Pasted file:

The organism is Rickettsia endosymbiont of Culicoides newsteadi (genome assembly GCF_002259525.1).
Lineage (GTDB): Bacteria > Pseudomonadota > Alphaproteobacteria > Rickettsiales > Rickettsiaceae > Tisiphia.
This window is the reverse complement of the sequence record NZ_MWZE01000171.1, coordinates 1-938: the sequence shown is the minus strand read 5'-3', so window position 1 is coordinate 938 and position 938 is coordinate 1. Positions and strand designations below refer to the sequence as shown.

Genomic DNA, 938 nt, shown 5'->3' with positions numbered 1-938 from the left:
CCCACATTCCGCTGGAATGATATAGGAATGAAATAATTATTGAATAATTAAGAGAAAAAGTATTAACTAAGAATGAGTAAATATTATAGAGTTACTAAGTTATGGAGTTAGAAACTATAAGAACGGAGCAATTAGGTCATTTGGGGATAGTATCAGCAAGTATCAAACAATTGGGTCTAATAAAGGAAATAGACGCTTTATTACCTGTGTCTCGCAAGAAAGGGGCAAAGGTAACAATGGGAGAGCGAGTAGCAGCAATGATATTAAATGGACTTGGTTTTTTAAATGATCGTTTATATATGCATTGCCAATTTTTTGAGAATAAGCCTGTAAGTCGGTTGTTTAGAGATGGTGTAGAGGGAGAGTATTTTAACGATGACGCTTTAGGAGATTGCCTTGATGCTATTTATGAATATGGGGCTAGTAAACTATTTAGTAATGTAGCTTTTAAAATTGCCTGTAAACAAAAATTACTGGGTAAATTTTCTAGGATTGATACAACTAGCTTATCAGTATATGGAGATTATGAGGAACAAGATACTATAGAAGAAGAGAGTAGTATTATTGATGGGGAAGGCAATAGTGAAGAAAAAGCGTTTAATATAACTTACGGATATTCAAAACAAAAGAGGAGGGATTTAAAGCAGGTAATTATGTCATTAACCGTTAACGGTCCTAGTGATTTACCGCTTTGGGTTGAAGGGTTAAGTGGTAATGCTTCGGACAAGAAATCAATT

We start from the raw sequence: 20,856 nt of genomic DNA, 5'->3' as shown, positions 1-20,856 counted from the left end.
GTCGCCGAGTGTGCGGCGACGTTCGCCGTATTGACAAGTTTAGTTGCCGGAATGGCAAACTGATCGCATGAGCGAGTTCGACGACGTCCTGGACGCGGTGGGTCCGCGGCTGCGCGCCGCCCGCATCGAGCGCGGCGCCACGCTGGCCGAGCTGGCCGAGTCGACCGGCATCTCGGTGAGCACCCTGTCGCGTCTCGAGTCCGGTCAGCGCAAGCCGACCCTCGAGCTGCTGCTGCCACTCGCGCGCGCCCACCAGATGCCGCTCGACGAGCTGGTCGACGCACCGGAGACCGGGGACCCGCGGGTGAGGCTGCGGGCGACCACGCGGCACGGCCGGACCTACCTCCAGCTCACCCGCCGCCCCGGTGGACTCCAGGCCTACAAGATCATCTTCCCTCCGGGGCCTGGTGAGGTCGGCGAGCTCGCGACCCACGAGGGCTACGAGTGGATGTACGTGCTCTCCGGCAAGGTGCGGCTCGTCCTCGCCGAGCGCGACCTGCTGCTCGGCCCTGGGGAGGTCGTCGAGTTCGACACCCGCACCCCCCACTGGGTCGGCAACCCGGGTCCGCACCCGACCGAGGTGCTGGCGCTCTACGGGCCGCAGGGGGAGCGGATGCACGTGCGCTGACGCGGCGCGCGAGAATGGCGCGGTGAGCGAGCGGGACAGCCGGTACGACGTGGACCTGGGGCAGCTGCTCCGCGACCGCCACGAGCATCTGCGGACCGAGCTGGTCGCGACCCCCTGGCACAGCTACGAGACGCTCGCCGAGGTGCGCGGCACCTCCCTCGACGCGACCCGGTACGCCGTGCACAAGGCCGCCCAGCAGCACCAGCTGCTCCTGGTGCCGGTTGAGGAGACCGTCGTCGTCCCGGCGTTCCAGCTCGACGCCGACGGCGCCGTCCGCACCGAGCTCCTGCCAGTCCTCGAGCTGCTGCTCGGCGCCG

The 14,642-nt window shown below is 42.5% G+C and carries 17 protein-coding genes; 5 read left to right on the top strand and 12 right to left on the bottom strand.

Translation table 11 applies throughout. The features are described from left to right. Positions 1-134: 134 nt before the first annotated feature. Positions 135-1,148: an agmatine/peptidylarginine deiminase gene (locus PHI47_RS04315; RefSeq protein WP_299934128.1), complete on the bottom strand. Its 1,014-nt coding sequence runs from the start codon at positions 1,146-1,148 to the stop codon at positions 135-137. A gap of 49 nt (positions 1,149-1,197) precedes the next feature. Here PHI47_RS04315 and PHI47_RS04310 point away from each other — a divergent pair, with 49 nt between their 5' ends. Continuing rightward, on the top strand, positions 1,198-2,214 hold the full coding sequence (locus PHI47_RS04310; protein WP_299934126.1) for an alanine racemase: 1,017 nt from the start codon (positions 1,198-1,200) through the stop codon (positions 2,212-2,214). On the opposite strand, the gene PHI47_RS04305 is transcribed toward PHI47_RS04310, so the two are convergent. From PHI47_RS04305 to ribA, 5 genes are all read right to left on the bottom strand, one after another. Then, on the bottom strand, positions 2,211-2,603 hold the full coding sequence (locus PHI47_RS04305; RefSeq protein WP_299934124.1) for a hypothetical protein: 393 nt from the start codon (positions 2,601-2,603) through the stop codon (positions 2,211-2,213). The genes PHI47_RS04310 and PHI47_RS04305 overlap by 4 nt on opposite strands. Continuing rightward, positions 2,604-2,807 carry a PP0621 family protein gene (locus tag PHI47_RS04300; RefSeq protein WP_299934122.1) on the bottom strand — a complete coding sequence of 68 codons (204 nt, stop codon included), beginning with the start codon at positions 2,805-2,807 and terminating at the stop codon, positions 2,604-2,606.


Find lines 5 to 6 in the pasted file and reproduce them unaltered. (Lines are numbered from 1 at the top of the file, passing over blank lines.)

CCCACATTCCGCTGGAATGATATAGGAATGAAATAATTATTGAATAATTAAGAGAAAAAGTATTAACTAAGAATGAGTAAATATTATAGAGTTACTAAGTTATGGAGTTAGAAACTATAAGAACGGAGCAATTAGGTCATTTGGGGATAGTATCAGCAAGTATCAAACAATTGGGTCTAATAAAGGAAATAGACGCTTTATTACCTGTGTCTCGCAAGAAAGGGGCAAAGGTAACAATGGGAGAGCGAGTAGCAGCAATGATATTAAATGGACTTGGTTTTTTAAATGATCGTTTATATATGCATTGCCAATTTTTTGAGAATAAGCCTGTAAGTCGGTTGTTTAGAGATGGTGTAGAGGGAGAGTATTTTAACGATGACGCTTTAGGAGATTGCCTTGATGCTATTTATGAATATGGGGCTAGTAAACTATTTAGTAATGTAGCTTTTAAAATTGCCTGTAAACAAAAATTACTGGGTAAATTTTCTAGGATTGATACAACTAGCTTATCAGTATATGGAGATTATGAGGAACAAGATACTATAGAAGAAGAGAGTAGTATTATTGATGGGGAAGGCAATAGTGAAGAAAAAGCGTTTAATATAACTTACGGATATTCAAAACAAAAGAGGAGGGATTTAAAGCAGGTAATTATGTCATTAACCGTTAACGGTCCTAGTGATTTACCGCTTTGGGTTGAAGGGTTAAGTGGTAATGCTTCGGACAAGAAATCAATT

We start from the raw sequence: 20,856 nt of genomic DNA, 5'->3' as shown, positions 1-20,856 counted from the left end.